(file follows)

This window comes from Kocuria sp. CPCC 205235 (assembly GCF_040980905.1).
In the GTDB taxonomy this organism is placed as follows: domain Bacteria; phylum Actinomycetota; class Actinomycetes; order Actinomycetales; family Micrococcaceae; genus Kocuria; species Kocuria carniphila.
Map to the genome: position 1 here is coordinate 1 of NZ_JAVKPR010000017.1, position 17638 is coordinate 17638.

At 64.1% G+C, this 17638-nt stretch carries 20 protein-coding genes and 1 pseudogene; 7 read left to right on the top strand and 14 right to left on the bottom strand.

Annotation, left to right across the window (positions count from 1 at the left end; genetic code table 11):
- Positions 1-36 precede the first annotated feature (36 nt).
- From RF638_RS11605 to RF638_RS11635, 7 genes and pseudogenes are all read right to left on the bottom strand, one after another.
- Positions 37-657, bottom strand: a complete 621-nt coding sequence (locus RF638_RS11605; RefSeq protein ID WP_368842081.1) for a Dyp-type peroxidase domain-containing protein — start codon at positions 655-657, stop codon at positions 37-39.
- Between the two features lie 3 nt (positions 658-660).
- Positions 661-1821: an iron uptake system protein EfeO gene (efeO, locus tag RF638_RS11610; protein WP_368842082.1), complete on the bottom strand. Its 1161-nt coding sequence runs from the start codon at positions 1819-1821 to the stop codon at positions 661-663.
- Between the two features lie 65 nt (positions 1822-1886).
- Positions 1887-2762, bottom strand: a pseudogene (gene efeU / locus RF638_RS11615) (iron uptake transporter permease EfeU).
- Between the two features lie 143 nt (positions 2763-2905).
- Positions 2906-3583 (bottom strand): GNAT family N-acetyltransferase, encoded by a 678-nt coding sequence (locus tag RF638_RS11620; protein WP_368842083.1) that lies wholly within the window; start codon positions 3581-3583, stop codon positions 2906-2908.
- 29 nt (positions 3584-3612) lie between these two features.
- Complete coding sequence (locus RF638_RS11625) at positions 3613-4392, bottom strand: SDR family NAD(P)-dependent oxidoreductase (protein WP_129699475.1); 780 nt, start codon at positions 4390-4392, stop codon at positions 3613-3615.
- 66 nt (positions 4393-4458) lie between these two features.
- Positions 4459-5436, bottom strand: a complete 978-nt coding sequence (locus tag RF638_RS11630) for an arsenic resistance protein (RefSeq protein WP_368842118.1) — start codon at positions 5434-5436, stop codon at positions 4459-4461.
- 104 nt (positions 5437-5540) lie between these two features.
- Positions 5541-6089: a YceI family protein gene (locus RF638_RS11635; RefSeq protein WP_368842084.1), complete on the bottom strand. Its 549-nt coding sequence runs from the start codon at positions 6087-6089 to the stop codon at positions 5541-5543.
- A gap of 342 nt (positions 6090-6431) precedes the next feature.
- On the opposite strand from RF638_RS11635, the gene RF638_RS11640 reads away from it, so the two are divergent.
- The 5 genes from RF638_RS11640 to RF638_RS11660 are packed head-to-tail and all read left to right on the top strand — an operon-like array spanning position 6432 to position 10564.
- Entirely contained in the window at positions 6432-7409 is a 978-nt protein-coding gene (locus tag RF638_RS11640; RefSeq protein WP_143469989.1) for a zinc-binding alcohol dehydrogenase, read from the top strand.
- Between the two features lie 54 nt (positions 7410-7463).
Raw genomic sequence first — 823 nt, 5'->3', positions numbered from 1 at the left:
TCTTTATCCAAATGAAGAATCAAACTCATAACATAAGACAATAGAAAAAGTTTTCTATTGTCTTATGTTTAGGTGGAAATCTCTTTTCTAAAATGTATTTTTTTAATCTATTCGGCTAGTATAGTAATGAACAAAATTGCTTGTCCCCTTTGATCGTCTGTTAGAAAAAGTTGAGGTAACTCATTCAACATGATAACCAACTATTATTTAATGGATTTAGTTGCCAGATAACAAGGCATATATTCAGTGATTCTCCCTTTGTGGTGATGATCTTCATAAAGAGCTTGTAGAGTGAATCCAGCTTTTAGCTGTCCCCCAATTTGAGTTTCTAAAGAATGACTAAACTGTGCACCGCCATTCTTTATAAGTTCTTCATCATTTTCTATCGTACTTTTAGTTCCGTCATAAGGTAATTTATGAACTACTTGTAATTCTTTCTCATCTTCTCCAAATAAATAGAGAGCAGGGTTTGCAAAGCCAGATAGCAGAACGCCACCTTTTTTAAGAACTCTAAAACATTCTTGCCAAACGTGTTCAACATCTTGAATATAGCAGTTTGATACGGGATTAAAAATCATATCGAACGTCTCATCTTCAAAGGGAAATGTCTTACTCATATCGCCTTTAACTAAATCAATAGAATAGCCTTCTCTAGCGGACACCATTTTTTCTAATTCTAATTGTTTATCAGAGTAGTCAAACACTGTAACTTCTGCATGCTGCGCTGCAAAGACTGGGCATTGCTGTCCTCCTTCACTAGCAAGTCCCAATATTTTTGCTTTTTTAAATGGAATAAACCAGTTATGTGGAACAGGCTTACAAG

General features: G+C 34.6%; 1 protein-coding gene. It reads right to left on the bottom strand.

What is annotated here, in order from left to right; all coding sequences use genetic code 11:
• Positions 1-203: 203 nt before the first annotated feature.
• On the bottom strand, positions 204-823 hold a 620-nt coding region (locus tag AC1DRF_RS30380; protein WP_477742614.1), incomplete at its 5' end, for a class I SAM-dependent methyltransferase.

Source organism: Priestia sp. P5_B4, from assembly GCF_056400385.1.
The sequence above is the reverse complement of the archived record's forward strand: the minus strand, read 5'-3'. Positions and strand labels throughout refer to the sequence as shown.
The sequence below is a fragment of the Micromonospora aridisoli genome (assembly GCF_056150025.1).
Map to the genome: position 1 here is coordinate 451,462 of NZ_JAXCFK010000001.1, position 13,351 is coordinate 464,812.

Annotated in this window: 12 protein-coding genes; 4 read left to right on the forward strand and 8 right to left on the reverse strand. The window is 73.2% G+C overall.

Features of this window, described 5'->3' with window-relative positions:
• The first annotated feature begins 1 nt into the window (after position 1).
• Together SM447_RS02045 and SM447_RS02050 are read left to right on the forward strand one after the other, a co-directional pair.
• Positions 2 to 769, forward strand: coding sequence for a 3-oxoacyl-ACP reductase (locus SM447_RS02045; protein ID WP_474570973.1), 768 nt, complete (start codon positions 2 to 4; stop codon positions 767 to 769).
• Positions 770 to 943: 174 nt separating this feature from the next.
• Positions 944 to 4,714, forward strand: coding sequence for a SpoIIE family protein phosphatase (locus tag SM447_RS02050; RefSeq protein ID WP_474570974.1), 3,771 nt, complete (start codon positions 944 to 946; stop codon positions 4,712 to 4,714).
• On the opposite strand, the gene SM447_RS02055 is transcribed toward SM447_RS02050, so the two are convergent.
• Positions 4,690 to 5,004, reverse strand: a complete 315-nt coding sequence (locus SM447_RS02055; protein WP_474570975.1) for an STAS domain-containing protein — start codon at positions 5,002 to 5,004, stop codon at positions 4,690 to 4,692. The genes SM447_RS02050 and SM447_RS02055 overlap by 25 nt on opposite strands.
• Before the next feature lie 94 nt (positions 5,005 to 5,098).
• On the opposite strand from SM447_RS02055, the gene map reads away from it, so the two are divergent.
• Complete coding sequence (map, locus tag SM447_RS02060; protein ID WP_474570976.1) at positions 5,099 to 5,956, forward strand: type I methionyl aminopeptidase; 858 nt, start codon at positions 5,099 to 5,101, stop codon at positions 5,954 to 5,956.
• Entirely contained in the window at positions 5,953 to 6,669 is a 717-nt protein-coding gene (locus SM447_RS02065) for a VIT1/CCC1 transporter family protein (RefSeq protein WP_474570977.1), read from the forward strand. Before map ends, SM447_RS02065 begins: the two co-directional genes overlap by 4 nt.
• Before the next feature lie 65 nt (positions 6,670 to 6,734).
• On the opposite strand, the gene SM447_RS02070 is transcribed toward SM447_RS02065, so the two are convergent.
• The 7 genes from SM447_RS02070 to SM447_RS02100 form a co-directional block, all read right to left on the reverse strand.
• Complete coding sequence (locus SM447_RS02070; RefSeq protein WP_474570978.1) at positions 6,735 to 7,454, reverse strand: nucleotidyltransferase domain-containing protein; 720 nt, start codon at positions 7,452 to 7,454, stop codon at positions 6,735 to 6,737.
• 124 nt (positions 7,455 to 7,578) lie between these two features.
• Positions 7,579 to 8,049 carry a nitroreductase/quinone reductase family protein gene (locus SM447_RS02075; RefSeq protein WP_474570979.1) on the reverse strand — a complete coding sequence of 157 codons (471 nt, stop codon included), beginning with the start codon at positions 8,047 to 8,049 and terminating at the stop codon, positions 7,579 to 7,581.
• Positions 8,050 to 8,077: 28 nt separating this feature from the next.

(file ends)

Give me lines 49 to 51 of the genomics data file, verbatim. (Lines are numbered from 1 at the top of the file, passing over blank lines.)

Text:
• Before the next feature lie 65 nt (positions 6,670 to 6,734).
• On the opposite strand, the gene SM447_RS02070 is transcribed toward SM447_RS02065, so the two are convergent.
• The 7 genes from SM447_RS02070 to SM447_RS02100 form a co-directional block, all read right to left on the reverse strand.